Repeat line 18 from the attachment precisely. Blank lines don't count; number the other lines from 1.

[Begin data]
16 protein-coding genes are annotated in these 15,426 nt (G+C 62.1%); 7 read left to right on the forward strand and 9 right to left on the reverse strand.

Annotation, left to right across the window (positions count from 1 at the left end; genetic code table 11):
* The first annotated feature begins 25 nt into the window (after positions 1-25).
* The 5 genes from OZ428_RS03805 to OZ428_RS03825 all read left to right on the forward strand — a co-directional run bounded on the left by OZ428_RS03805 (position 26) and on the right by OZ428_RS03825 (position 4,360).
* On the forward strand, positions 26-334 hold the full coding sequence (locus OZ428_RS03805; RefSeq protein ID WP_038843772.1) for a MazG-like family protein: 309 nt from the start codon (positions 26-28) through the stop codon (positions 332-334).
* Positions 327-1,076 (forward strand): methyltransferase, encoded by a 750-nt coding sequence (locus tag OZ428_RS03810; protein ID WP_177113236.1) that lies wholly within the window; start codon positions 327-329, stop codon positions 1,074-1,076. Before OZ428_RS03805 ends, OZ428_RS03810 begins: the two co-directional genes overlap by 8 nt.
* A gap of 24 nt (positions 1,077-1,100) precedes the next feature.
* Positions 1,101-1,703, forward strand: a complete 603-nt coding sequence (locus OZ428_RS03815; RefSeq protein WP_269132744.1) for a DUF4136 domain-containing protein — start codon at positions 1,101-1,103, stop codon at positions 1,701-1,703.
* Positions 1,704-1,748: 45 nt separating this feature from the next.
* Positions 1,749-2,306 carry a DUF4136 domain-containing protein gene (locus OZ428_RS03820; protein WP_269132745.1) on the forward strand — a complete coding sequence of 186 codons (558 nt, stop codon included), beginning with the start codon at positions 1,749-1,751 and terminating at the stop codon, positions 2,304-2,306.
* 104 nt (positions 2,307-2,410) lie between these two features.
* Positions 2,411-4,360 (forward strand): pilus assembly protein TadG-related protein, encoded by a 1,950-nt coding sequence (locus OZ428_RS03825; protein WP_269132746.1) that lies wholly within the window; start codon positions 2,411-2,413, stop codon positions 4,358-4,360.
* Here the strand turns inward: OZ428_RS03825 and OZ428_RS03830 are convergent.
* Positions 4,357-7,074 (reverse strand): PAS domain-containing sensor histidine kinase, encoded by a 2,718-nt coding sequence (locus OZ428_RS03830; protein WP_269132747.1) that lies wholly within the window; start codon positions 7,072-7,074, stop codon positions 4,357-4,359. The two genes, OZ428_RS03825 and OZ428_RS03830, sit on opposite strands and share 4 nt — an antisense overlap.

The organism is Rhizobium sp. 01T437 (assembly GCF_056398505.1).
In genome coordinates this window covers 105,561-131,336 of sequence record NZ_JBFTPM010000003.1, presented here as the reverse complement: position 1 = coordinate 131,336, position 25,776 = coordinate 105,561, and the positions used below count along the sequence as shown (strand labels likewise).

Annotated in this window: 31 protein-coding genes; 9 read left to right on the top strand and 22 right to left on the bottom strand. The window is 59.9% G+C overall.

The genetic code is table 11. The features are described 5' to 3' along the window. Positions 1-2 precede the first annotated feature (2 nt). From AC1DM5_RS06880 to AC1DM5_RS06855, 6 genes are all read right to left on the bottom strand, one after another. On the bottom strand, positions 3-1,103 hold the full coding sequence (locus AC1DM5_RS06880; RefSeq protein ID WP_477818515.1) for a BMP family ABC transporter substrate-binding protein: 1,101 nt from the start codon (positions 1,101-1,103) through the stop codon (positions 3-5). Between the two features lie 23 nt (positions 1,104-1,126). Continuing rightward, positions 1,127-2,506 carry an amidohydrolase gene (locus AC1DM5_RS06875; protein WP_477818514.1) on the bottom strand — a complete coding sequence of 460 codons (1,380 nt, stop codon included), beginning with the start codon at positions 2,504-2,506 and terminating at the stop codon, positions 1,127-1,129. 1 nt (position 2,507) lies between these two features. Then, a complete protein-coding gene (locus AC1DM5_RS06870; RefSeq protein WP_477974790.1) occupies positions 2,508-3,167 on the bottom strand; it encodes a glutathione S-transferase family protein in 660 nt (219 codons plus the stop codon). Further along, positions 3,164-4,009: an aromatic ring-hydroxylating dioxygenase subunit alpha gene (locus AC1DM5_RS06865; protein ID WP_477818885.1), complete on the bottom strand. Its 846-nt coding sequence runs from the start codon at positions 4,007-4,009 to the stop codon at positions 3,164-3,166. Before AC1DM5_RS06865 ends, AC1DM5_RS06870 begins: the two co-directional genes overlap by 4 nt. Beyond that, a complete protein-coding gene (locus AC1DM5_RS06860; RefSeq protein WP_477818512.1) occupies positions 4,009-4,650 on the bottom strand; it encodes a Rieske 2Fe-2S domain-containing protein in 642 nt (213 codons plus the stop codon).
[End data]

The genetic code is table 11. The features are described 5' to 3' along the window. Positions 1-2 precede the first annotated feature (2 nt). From AC1DM5_RS06880 to AC1DM5_RS06855, 6 genes are all read right to left on the bottom strand, one after another. On the bottom strand, positions 3-1,103 hold the full coding sequence (locus AC1DM5_RS06880; RefSeq protein ID WP_477818515.1) for a BMP family ABC transporter substrate-binding protein: 1,101 nt from the start codon (positions 1,101-1,103) through the stop codon (positions 3-5). Between the two features lie 23 nt (positions 1,104-1,126). Continuing rightward, positions 1,127-2,506 carry an amidohydrolase gene (locus AC1DM5_RS06875; protein WP_477818514.1) on the bottom strand — a complete coding sequence of 460 codons (1,380 nt, stop codon included), beginning with the start codon at positions 2,504-2,506 and terminating at the stop codon, positions 1,127-1,129. 1 nt (position 2,507) lies between these two features. Then, a complete protein-coding gene (locus AC1DM5_RS06870; RefSeq protein WP_477974790.1) occupies positions 2,508-3,167 on the bottom strand; it encodes a glutathione S-transferase family protein in 660 nt (219 codons plus the stop codon). Further along, positions 3,164-4,009: an aromatic ring-hydroxylating dioxygenase subunit alpha gene (locus AC1DM5_RS06865; protein ID WP_477818885.1), complete on the bottom strand. Its 846-nt coding sequence runs from the start codon at positions 4,007-4,009 to the stop codon at positions 3,164-3,166. Before AC1DM5_RS06865 ends, AC1DM5_RS06870 begins: the two co-directional genes overlap by 4 nt. Beyond that, a complete protein-coding gene (locus AC1DM5_RS06860; RefSeq protein WP_477818512.1) occupies positions 4,009-4,650 on the bottom strand; it encodes a Rieske 2Fe-2S domain-containing protein in 642 nt (213 codons plus the stop codon).